Careers for Introverts: Don’t Limit Yourself With Stereotypes

Careers for Introverts: Don't Limit Yourself With StereotypesWouldn’t it be nice if there was an easy, clear cut answer to life’s big questions and challenges – like, as an introvert, what career should I choose so I can make money and be happy?

As I have searched for my one “right” career, I have felt tired and frustrated at times and just wanted someone to tell me what I should do. That’s why career tests are so popular.

While I don’t believe that there are specific careers “meant” for introverts, or that there is one “right” career for that matter, I do believe that the more clarity an introvert has about her energy needs, the more successful she can be in career decision making. Sometimes it’s more about the HOW than the WHAT.

There’s no need to automatically assume that you can’t do a certain type of work just because of your introversion. It’s about knowing yourself and finding the best fit – wherever that takes you. So be open to exploring options.

Recently a woman asked about what to do now that she’s finishing her degree in Sociology – only to learn that she’s an introvert. She felt that, since most of the jobs in the Sociology field require working with people, had she known about her introversion sooner, she would have chosen her career path differently; in the direction of technology.

I understand the feeling that you might be heading down the “wrong” career path. Sometimes it does require a significant shift in direction. But sometimes, it’s about doing some tweaking to make it a better fit. It’s important not to default to stereotypes in your decision making.

I’ll give a personal example. According to the Humanmetrics Jung Typology Test, I have a strong preference for introversion (89%). My first “professional” job after university was working as a program coordinator, mentor and workshop facilitator at a non-profit organization. I worked with groups of up to 20 youth in a six month program, supporting them daily in skill enhancement and in making decisions about career direction (including job search or return to education/training).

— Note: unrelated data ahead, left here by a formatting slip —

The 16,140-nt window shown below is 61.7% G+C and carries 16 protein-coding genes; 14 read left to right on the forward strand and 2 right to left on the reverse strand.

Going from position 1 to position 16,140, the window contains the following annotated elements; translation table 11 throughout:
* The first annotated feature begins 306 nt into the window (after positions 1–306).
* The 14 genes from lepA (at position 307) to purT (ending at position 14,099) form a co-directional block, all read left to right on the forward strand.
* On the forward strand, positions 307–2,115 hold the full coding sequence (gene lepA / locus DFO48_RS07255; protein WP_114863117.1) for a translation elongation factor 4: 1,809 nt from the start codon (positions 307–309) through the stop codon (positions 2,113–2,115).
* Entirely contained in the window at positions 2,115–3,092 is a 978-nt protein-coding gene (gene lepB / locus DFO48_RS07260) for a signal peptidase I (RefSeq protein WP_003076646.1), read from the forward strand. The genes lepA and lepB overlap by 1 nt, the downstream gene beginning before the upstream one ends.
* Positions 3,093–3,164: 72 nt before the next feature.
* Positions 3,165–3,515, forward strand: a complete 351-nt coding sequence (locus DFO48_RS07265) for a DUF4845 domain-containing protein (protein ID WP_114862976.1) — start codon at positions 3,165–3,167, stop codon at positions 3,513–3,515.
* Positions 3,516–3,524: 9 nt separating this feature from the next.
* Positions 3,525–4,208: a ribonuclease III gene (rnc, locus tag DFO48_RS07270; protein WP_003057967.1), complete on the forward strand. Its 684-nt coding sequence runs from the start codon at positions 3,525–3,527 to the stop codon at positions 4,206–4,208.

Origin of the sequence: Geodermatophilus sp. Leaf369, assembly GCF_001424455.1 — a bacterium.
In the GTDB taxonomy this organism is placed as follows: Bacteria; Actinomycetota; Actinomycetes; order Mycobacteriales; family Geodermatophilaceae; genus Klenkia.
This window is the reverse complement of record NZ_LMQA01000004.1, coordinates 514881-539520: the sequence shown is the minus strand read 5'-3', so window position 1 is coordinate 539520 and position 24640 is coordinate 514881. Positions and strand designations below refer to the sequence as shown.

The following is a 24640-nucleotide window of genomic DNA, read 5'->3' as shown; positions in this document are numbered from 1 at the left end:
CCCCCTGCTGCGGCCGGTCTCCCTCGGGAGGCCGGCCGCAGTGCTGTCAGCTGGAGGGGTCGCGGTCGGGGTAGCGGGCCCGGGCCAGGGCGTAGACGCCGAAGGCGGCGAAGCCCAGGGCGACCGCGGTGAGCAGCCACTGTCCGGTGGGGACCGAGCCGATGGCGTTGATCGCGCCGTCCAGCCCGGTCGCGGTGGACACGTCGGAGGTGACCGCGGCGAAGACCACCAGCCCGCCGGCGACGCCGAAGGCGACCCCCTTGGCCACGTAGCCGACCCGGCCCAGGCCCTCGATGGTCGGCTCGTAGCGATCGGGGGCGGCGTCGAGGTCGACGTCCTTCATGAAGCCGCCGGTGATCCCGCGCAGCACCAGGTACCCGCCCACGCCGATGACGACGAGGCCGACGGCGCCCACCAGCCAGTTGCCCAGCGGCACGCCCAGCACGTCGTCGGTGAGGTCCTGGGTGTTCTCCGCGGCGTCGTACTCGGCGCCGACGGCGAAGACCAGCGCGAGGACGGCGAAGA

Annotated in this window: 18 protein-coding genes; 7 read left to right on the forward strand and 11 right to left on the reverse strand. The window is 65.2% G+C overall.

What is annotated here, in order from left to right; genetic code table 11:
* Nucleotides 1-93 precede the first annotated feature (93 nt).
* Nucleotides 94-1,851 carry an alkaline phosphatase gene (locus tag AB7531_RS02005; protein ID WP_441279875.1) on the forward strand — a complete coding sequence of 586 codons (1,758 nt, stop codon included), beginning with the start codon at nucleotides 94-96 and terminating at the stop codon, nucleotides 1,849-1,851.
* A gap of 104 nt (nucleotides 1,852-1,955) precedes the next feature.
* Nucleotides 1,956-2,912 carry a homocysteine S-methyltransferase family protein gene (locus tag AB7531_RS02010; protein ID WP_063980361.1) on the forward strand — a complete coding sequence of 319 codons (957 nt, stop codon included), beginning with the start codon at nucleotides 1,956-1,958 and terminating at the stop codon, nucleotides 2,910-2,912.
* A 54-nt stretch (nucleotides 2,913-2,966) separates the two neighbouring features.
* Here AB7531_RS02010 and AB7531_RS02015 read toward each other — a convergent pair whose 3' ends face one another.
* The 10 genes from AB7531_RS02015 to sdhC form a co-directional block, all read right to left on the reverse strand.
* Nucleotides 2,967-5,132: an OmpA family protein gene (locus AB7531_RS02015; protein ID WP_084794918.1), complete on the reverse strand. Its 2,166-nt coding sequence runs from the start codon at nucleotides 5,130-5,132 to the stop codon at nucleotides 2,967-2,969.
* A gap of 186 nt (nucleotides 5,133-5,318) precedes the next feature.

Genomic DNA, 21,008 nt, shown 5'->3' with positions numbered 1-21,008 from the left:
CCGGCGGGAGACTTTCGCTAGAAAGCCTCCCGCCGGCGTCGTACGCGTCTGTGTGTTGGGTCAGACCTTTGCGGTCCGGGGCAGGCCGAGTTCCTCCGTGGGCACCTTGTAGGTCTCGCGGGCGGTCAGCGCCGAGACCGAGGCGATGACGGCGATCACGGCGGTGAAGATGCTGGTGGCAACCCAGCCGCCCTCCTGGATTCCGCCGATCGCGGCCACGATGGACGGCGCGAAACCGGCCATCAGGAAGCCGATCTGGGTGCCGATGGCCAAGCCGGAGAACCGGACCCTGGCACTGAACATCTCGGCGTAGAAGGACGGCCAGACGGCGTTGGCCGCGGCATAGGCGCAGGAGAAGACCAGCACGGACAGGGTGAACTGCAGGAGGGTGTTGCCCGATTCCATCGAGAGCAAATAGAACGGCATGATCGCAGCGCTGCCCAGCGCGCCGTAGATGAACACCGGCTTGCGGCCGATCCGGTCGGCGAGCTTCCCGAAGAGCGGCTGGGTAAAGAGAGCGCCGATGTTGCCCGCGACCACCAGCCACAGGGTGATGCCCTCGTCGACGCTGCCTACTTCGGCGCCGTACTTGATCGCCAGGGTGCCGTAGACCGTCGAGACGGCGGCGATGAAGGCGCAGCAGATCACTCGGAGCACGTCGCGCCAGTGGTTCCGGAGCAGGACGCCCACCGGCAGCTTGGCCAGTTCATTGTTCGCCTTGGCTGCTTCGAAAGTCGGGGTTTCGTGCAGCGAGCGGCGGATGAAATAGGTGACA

Taking on multiple overlapping programs back to back over a couple of years, it was my first real understanding of my introvert energy needs. I overdid it. Eventually, when my contracts came to an end, I decided to leave.

Feeling burnt out at the time, I was questioning whether this was the type of work I was “meant” to do. I loved it (well, parts of it). I was good at it (most days). I provided value for people that was uniquely about me being the one who showed up for them (and received some very touching comments as a result).

But I couldn’t “handle” the daily face-to-face in the large group (and intense) setting. Over time, I realized that I needed to do some tweaking, not leave the profession all together.

Now many years later, I continue to do similar work in terms of the outcome – I help others make positive changes in their lives – to be happier. However, knowing more about my energy needs, now my HOW is different. Entrepreneurship is my ideal fit. As a result, I still do work that matters to me, but I don’t burn out anymore.

Here are my key takeaways regarding careers for introverts: